plums

Fall is officially here in Seattle. The mornings are chilly. Some rain has been falling. Pops of orange, yellow, and red can be seen amidst the evergreens throughout the city. Cravings for pumpkin pie abound.

But just a few short weeks ago, we were still enjoying the delightful late summer that is so common in the Pacific Northwest. A late summer marked in my mind by sunny days and an abundance of Italian prune plums. Our neighbor’s tree was overflowing at an alarming rate, and they were kind enough to share the bounty with us.

For a few weeks straight, I did nothing in the kitchen beside bake with plums. Cakes. Pies. Tarts. Crumbles. Muffins. I’d saved a few recipes in anticipation of the plum harvest, but ended up tweaking most of them to my liking. Usually this meant removing some sugar and butter to make it more reasonable that we were eating them for breakfast and dessert every day of the week. The recipes below were my two winners this year. So. Good.

Plum Pudding Cake
Adapted from Dorie Greenspan’s “Baking: From My Home to Yours.”

~24 Italian prune plums
3/4c sugar
1t ground cinnamon
1/4t ground ginger
1/4t ground coriander
2T candied ginger, chopped finely
3/4c whole wheat pastry flour
1/4c all-purpose flour
2t baking powder
1/8t salt
1c milk
1t vanilla extract
1t amaretto liqueur
6T butter, cut into 4 pieces

1. Cut each plum into 4-6 pieces and toss into a bowl. Add 1/4 cup of the sugar and the cinnamon, both gingers, and coriander. Stir the plums and then let them sit. Stir from time to time as you prepare the batter.

2. Put remaining 1/2 cup sugar, the flour, baking powder, and salt in another bowl. Whisk to blend and then add milk, vanilla, and amaretto.

3. Put the butter in a 9×12 inch glass or porcelain baking pan, and place in oven on centered rack. Set oven to 350 degrees. Once butter has melted (approximately 5 minutes) remove pan from oven.

4. Give the batter a light stir to smooth it out, and then pour it evenly over the hot butter. Scatter the plums over the batter and drizzle any remaining sugar syrup.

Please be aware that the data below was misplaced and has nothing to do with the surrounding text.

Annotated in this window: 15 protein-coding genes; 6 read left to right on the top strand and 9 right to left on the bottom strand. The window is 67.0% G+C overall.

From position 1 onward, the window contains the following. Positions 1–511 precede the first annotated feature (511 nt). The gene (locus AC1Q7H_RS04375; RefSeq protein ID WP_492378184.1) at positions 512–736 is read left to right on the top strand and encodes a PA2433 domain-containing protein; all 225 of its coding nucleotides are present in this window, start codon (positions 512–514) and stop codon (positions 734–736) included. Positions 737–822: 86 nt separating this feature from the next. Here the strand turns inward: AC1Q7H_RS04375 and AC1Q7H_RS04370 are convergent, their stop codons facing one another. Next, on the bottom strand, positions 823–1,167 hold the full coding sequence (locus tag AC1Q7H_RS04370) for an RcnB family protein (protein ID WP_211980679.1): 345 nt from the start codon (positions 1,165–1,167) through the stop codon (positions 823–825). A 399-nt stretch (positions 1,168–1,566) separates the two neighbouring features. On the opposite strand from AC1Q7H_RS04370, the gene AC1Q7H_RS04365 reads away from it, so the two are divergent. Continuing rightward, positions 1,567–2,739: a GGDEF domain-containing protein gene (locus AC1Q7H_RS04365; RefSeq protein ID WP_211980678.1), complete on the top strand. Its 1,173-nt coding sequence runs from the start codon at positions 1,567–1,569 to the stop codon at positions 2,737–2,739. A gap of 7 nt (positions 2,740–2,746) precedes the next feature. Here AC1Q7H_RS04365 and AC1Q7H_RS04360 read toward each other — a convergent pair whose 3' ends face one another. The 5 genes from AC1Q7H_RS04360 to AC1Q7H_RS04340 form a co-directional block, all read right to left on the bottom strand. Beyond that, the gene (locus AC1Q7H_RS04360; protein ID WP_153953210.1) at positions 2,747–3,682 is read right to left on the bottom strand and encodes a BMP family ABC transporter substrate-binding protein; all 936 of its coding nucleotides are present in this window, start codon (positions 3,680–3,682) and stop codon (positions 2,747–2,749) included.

5. Bake for 50 to 55 minutes, until the top is golden and a thin knife comes out clean. Let cool at least 15 minutes. Delicious immediately, but keeps in the fridge for a few days.

Plum Torte
Adapted from The New Elegant But Easy Cookbook, by Marian Burros and Lois Levine.

1/4 pound unsalted butter, softened
3/4 cup sugar
3/4 cup whole wheat pastry flour (optional, you can use 1 cup whatever flour you like!)
1/4 cup all-purpose flour
1 teaspoon baking powder
2 eggs
Pinch salt
24 halves pitted Italian prune plums
1 teaspoon cinnamon
1/4 teaspoon ginger
1/4 teaspoon coriander

1. Cream the butter and the sugar. Add the flour, baking powder, eggs, and salt and beat to mix well. Spoon the batter into an ungreased 9- or 10-inch springform pan.

2. Place the oven rack in the lower third of the oven. Preheat the oven to 350 degrees.

3. Cover the top with the plums, skin sides down. Mix the spices with 1 or 2 tablespoons of sugar and sprinkle over the top.

3. Bake for 40 to 50 minutes, until a cake tester inserted in the center comes out clean. Remove from the oven and let cool; refrigerate or freeze if desired.

4. To serve, let the torte return to room temperature and reheat at 300 degrees until warm, if desired.

OTHER GREAT USES FOR PLUMS
End of Summer Prune Plum Pie
Plum tray bake with a cheesecake ripple
Plum Crumble

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